These days it’s easy to be outraged. You can just hop on Facebook, vent your frustration, and then move on to the next thing. However, sustained outrage is a little more difficult.
A couple examples from last week show just how difficult it will be for our community to keep pushing for change against the chemical company that has admitted to putting an unregulated bi-product in our drinking water.
First, Chemours announced big earnings in its last quarter in a report to shareholders. With net sales totaling $1.6 billion and a 15 percent increase over its last report, the company responsible for GenX didn’t see much of a negative impact after weeks of undesirable attention here in southeastern North Carolina.
Secondly, after a lot of online discussion about a community protest outside the Chemours plant in Fayetteville last week, only two people showed up.
Apparently, this community isn’t beating down the doors of this company to demand change.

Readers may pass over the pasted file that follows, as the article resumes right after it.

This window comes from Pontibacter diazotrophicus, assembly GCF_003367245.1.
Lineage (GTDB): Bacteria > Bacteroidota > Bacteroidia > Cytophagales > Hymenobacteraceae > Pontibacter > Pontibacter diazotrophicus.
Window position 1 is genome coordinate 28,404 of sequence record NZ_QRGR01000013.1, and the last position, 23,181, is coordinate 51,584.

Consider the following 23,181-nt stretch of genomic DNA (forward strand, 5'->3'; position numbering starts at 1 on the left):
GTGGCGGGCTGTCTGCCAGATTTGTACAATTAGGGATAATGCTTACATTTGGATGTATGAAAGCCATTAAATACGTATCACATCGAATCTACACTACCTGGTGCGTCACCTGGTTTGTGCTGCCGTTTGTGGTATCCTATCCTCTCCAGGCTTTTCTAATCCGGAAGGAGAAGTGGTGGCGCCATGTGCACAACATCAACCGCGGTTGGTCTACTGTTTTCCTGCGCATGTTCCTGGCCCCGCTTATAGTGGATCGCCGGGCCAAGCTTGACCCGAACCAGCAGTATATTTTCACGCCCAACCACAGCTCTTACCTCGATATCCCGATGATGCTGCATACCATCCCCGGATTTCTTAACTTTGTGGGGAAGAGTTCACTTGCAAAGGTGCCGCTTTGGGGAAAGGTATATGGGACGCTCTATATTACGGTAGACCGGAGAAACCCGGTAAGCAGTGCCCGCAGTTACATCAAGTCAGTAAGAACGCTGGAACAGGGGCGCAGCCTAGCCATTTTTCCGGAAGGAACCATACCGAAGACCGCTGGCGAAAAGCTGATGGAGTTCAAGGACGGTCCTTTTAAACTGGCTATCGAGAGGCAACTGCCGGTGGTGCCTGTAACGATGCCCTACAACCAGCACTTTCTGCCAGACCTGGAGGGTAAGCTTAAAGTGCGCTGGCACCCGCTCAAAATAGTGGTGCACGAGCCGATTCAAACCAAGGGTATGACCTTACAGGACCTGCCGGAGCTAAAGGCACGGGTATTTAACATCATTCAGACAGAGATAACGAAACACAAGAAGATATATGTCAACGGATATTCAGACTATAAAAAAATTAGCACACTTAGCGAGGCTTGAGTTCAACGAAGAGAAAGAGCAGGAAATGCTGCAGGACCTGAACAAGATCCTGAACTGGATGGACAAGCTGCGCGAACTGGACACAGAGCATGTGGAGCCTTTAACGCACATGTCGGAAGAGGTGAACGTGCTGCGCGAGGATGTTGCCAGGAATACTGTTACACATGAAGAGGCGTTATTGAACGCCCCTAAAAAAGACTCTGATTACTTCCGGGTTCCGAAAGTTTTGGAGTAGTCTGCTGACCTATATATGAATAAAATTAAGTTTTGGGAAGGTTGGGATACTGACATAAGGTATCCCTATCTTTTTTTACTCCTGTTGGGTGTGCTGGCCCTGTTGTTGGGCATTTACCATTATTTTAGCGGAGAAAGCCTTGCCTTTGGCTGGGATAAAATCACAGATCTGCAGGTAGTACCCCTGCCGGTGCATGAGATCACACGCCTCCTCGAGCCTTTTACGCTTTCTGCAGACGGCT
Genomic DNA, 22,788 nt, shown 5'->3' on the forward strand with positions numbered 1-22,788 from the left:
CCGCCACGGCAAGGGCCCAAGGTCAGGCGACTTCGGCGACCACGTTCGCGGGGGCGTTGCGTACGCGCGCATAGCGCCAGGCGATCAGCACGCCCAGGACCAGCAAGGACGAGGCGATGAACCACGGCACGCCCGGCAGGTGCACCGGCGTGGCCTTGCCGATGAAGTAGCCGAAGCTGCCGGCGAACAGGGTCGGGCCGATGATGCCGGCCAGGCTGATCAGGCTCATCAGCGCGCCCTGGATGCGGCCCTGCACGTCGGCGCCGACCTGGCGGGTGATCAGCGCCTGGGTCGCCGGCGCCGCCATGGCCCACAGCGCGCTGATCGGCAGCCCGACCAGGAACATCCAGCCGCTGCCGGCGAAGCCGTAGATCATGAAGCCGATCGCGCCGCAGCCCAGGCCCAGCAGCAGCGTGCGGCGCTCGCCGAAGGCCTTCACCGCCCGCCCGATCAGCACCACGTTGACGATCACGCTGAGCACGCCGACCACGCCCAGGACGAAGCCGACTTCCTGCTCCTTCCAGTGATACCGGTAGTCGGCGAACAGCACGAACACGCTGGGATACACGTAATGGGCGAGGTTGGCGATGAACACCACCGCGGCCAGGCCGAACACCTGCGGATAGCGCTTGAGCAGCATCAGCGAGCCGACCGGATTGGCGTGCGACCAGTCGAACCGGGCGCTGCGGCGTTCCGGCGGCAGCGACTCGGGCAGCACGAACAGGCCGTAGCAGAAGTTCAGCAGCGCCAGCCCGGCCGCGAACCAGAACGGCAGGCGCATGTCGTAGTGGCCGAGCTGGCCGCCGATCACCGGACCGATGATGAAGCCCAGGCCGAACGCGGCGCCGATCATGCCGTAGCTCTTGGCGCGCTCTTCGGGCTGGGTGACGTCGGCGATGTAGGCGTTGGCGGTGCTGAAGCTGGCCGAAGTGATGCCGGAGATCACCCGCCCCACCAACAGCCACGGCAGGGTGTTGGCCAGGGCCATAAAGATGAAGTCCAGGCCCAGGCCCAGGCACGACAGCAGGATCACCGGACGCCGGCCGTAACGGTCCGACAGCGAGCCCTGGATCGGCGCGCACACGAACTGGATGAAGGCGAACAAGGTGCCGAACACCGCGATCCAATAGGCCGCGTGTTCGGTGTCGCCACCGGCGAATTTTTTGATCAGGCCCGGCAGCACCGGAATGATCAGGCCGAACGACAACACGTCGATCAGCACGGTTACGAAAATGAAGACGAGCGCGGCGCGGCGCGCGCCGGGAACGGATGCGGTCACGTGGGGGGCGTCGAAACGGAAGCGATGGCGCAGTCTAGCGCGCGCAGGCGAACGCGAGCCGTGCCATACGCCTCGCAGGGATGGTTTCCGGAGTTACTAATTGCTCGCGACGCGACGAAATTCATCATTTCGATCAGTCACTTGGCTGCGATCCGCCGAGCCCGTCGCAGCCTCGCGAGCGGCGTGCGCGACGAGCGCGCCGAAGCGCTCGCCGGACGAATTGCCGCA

It could have just been an off week, but the more time we spend talking about water safety, the greater the risk that the discussion becomes stale and begins to sound like elevator music. After a while, no one seems to be paying attention.
And this makes me begin to think that if we don’t get this water quality issue resolved, it could be our fault just as much as Chemours.
That’s my turn. Now it’s your turn. To comment on this segment, or anything else, email me at firstname.lastname@example.org.
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Emailed comments from viewers:
I've tried unsuccessfully to find a connection between state and municipal pension fund investments in Chemours/DuPont!
I feel certain that there is a connection.
Also, taxpayers need to hold elected & no elected officials accountable!